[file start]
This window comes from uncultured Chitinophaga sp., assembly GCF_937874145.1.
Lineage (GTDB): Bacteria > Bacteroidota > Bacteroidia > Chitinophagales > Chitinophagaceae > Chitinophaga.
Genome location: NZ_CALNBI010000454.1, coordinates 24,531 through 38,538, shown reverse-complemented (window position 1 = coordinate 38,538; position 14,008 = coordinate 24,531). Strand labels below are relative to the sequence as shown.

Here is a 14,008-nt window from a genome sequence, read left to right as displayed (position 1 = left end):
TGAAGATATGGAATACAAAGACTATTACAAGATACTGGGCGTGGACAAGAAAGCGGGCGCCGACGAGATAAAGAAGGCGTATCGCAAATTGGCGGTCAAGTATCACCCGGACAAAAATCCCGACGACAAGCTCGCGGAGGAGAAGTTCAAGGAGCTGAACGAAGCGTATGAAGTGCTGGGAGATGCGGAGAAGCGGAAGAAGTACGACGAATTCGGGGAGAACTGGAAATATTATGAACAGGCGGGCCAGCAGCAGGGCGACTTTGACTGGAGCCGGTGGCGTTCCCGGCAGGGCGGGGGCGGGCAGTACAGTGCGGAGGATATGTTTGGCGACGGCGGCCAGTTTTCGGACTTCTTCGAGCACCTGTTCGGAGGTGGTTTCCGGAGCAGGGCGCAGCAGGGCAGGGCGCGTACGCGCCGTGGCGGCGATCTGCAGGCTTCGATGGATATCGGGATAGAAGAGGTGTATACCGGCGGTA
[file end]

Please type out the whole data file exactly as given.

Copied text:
This window comes from uncultured Chitinophaga sp., assembly GCF_937874145.1.
Lineage (GTDB): Bacteria > Bacteroidota > Bacteroidia > Chitinophagales > Chitinophagaceae > Chitinophaga.
Genome location: NZ_CALNBI010000454.1, coordinates 24,531 through 38,538, shown reverse-complemented (window position 1 = coordinate 38,538; position 14,008 = coordinate 24,531). Strand labels below are relative to the sequence as shown.

Here is a 14,008-nt window from a genome sequence, read left to right as displayed (position 1 = left end):
TGAAGATATGGAATACAAAGACTATTACAAGATACTGGGCGTGGACAAGAAAGCGGGCGCCGACGAGATAAAGAAGGCGTATCGCAAATTGGCGGTCAAGTATCACCCGGACAAAAATCCCGACGACAAGCTCGCGGAGGAGAAGTTCAAGGAGCTGAACGAAGCGTATGAAGTGCTGGGAGATGCGGAGAAGCGGAAGAAGTACGACGAATTCGGGGAGAACTGGAAATATTATGAACAGGCGGGCCAGCAGCAGGGCGACTTTGACTGGAGCCGGTGGCGTTCCCGGCAGGGCGGGGGCGGGCAGTACAGTGCGGAGGATATGTTTGGCGACGGCGGCCAGTTTTCGGACTTCTTCGAGCACCTGTTCGGAGGTGGTTTCCGGAGCAGGGCGCAGCAGGGCAGGGCGCGTACGCGCCGTGGCGGCGATCTGCAGGCTTCGATGGATATCGGGATAGAAGAGGTGTATACCGGCGGTA